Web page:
My expectation is that even for single currency payments ILP is useful because it provides a standard interaction that wallets and websites can implement once and use for any currency.

We're busy doing some experiments with payment channels as this seems like the only viable way to do retail payments using crypto-currencies otherwise the payment takes too long to complete. Expect a few prototypes using Lightning and microRaiden over the coming months.

If you are interested in building an implementation or working with us on this we'd love to work together.

@webpayments

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commented Dec 13, 2017

@cdecker

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commented Dec 13, 2017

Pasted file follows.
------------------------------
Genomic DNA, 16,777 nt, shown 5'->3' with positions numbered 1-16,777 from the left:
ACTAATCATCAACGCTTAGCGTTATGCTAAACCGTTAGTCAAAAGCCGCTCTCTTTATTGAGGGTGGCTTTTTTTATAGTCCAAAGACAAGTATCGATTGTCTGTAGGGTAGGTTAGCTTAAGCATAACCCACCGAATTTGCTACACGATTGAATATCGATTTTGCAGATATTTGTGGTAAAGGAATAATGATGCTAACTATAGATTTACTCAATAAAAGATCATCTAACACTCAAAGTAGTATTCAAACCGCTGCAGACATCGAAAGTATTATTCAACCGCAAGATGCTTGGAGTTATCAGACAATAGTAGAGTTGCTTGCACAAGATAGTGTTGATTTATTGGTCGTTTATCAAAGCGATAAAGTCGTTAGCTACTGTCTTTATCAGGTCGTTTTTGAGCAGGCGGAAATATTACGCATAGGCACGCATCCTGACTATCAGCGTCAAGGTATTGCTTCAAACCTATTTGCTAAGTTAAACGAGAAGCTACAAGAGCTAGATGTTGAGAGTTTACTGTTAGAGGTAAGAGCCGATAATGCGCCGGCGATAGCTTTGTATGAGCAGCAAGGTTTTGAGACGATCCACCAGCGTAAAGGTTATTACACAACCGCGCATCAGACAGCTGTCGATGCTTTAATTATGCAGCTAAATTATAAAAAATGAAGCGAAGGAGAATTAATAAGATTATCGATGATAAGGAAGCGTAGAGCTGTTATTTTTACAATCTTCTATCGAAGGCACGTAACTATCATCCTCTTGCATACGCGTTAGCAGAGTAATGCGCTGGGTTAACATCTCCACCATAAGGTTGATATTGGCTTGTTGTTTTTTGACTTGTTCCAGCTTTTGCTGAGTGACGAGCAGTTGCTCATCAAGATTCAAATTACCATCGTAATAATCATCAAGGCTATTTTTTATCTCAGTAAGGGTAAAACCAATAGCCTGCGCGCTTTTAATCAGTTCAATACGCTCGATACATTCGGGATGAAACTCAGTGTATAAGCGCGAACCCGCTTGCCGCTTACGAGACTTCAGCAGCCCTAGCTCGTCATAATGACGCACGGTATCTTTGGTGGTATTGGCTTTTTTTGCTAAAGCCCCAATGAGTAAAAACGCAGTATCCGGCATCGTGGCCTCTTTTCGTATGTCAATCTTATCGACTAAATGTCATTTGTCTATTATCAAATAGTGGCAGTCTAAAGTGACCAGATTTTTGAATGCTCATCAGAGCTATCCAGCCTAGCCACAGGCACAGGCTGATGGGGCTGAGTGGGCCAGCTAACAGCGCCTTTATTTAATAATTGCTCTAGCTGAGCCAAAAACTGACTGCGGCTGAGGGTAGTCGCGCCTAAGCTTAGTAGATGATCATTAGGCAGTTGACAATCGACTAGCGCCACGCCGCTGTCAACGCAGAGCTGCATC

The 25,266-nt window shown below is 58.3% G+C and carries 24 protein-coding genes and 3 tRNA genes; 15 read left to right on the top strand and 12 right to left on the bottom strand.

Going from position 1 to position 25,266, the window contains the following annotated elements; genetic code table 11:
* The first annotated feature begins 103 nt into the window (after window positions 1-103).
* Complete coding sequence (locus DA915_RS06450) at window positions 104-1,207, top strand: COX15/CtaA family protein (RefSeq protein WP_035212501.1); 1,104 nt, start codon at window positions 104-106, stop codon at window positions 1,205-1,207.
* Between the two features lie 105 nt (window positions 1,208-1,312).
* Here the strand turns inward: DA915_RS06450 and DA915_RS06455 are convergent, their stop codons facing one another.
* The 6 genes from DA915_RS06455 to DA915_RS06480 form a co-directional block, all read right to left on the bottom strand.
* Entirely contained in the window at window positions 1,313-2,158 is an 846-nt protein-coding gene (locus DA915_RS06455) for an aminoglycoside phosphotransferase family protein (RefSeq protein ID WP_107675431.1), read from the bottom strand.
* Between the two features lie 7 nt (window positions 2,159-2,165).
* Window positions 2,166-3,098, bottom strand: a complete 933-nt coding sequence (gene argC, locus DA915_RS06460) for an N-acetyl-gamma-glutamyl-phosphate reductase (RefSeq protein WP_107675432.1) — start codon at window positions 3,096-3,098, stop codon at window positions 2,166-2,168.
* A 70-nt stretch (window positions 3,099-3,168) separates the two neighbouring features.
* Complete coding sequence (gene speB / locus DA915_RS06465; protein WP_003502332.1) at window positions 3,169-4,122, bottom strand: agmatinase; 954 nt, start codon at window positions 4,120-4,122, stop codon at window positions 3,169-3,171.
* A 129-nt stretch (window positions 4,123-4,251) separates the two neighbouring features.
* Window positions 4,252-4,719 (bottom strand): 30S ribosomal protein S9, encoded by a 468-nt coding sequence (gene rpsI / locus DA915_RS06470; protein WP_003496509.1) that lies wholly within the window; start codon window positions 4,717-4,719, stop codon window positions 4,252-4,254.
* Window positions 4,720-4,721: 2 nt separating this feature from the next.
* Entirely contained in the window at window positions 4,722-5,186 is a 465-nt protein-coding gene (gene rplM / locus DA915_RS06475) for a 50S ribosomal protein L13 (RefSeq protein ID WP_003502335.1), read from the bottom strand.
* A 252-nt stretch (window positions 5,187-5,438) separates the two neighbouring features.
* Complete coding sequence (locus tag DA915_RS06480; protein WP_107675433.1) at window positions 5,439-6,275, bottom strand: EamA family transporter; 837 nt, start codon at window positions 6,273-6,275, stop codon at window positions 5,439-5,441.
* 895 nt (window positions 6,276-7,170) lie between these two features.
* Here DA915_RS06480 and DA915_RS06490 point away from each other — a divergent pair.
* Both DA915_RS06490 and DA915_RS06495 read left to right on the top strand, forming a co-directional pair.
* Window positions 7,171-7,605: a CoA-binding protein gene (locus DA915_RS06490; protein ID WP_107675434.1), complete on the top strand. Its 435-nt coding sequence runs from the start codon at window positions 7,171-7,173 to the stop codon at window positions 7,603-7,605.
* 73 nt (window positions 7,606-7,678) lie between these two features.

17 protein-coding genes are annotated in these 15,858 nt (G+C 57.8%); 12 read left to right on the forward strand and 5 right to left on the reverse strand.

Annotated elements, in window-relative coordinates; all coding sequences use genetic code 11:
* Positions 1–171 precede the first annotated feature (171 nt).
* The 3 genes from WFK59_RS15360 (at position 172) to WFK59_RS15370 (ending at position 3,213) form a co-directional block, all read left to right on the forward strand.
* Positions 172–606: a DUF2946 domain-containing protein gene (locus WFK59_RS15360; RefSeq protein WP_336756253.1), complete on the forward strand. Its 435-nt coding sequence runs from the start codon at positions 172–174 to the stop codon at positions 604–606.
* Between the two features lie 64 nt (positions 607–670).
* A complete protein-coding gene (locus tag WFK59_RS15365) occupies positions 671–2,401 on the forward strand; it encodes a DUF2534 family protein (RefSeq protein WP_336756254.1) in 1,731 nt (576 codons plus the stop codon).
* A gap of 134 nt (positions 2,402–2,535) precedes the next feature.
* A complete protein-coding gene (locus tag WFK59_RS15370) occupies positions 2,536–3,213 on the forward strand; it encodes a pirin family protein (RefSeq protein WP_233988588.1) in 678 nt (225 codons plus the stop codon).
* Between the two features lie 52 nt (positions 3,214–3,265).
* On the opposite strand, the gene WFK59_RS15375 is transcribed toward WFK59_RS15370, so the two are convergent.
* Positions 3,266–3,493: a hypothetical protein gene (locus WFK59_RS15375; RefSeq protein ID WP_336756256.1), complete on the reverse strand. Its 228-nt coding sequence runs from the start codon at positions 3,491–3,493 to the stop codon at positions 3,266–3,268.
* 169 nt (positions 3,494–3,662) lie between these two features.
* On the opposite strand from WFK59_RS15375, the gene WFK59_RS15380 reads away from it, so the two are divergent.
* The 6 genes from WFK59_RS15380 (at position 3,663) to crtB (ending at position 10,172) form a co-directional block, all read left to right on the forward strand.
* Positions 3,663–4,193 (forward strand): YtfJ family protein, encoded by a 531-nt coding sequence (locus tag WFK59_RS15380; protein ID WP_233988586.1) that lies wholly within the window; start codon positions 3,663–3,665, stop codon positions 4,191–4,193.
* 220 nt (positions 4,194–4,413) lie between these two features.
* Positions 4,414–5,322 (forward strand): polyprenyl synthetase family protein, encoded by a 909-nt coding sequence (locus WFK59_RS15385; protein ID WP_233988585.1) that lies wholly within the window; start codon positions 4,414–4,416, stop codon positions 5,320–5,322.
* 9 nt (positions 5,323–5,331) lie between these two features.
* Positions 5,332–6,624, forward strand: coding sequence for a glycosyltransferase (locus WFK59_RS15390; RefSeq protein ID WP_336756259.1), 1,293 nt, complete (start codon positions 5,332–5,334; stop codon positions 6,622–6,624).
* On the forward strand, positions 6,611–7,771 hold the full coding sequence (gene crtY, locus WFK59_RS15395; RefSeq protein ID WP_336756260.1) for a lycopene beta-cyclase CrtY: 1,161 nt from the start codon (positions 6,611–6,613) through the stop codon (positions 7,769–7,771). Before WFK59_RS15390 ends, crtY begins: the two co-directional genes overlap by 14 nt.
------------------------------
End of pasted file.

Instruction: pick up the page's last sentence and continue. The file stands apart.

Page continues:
One thing to note here is that Lightning and similar networks already natively support in-network currency exchanges, e.g., having a payment start in one currency and the recipient receiving another currency.

@adrianhopebailie

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commented Dec 13, 2017

One thing to note here is that Lightning and similar networks already natively support in-network currency exchanges, e.g., having a payment start in one currency and the recipient receiving another currency.

That's not entirely true. Lightning has intentions of being cross-currency but that is a long way off at this point and the complexity of doing cross-currency hasn't begun to be explored in detail.

Lightning is a great advance for Bitcoin and Litecoin and any chain that can implement it but cross-chain is hard (and technically impossible with Lightning if the destination/source is not Lightning compatible).

@webpayments

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commented Dec 15, 2017

@cdecker

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commented Dec 15, 2017